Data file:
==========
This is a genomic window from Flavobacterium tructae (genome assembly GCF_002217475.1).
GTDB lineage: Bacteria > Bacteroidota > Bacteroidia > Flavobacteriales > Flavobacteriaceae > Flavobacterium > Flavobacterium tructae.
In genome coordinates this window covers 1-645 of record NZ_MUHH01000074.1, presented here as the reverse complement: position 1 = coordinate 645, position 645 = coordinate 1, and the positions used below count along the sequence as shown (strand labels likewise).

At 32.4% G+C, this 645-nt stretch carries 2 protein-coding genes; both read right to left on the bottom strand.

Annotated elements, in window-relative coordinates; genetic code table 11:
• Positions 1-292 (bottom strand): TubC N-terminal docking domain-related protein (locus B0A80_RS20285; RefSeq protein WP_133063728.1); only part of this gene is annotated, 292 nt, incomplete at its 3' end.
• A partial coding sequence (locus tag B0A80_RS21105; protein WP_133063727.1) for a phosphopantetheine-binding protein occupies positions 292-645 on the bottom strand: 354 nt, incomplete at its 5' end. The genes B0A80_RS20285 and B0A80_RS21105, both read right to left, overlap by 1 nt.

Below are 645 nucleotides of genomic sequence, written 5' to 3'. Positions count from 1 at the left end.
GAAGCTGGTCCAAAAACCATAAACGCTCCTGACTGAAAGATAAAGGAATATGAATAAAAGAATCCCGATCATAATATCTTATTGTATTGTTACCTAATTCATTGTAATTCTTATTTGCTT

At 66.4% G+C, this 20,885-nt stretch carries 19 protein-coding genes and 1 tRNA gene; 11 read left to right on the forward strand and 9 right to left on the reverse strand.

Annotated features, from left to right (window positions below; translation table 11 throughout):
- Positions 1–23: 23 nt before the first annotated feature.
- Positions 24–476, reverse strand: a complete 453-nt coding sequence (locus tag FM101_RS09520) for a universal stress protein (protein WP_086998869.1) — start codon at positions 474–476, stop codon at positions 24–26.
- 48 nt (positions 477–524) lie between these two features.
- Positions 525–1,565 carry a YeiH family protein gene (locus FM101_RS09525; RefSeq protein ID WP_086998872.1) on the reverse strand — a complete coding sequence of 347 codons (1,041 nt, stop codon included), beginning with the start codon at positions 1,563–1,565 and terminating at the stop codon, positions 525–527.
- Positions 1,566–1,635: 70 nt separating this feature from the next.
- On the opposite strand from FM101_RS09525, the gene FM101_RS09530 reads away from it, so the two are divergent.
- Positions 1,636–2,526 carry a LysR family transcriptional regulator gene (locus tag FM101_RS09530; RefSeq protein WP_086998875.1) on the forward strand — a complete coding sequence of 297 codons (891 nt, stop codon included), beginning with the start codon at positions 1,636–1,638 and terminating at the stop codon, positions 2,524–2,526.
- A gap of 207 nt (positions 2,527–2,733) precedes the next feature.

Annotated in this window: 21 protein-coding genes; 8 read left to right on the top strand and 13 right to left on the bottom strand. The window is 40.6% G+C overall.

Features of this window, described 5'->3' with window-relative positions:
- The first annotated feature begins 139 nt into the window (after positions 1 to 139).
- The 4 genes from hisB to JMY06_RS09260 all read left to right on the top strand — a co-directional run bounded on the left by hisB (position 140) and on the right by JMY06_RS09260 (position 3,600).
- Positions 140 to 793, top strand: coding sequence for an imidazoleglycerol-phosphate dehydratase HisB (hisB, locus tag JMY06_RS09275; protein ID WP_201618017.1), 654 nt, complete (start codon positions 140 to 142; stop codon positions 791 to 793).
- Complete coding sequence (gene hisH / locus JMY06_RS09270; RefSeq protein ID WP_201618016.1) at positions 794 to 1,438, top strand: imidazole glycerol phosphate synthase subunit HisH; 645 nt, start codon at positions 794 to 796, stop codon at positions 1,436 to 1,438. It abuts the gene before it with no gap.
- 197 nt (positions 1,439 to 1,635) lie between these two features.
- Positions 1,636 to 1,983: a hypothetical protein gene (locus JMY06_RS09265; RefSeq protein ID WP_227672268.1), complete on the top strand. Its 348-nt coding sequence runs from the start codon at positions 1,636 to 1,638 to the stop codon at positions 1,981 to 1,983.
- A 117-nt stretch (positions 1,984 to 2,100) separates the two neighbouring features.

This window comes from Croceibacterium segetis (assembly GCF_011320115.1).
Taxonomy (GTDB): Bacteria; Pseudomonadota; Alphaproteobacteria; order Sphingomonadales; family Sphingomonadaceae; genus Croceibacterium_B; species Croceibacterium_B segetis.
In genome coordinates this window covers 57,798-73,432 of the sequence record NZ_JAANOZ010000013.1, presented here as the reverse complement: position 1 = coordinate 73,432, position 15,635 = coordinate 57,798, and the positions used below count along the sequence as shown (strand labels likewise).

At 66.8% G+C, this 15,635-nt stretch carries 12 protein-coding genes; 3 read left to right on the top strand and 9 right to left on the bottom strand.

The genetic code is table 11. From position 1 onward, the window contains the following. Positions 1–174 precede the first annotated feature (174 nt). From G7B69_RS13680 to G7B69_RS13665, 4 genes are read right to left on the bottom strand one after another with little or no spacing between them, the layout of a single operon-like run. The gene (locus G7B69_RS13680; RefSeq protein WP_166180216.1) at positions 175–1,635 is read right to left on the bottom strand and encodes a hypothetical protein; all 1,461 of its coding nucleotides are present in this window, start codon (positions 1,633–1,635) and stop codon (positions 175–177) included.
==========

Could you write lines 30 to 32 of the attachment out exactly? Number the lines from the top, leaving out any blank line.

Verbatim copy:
Taxonomy (GTDB): Bacteria; Pseudomonadota; Alphaproteobacteria; order Sphingomonadales; family Sphingomonadaceae; genus Croceibacterium_B; species Croceibacterium_B segetis.
In genome coordinates this window covers 57,798-73,432 of the sequence record NZ_JAANOZ010000013.1, presented here as the reverse complement: position 1 = coordinate 73,432, position 15,635 = coordinate 57,798, and the positions used below count along the sequence as shown (strand labels likewise).

At 66.8% G+C, this 15,635-nt stretch carries 12 protein-coding genes; 3 read left to right on the top strand and 9 right to left on the bottom strand.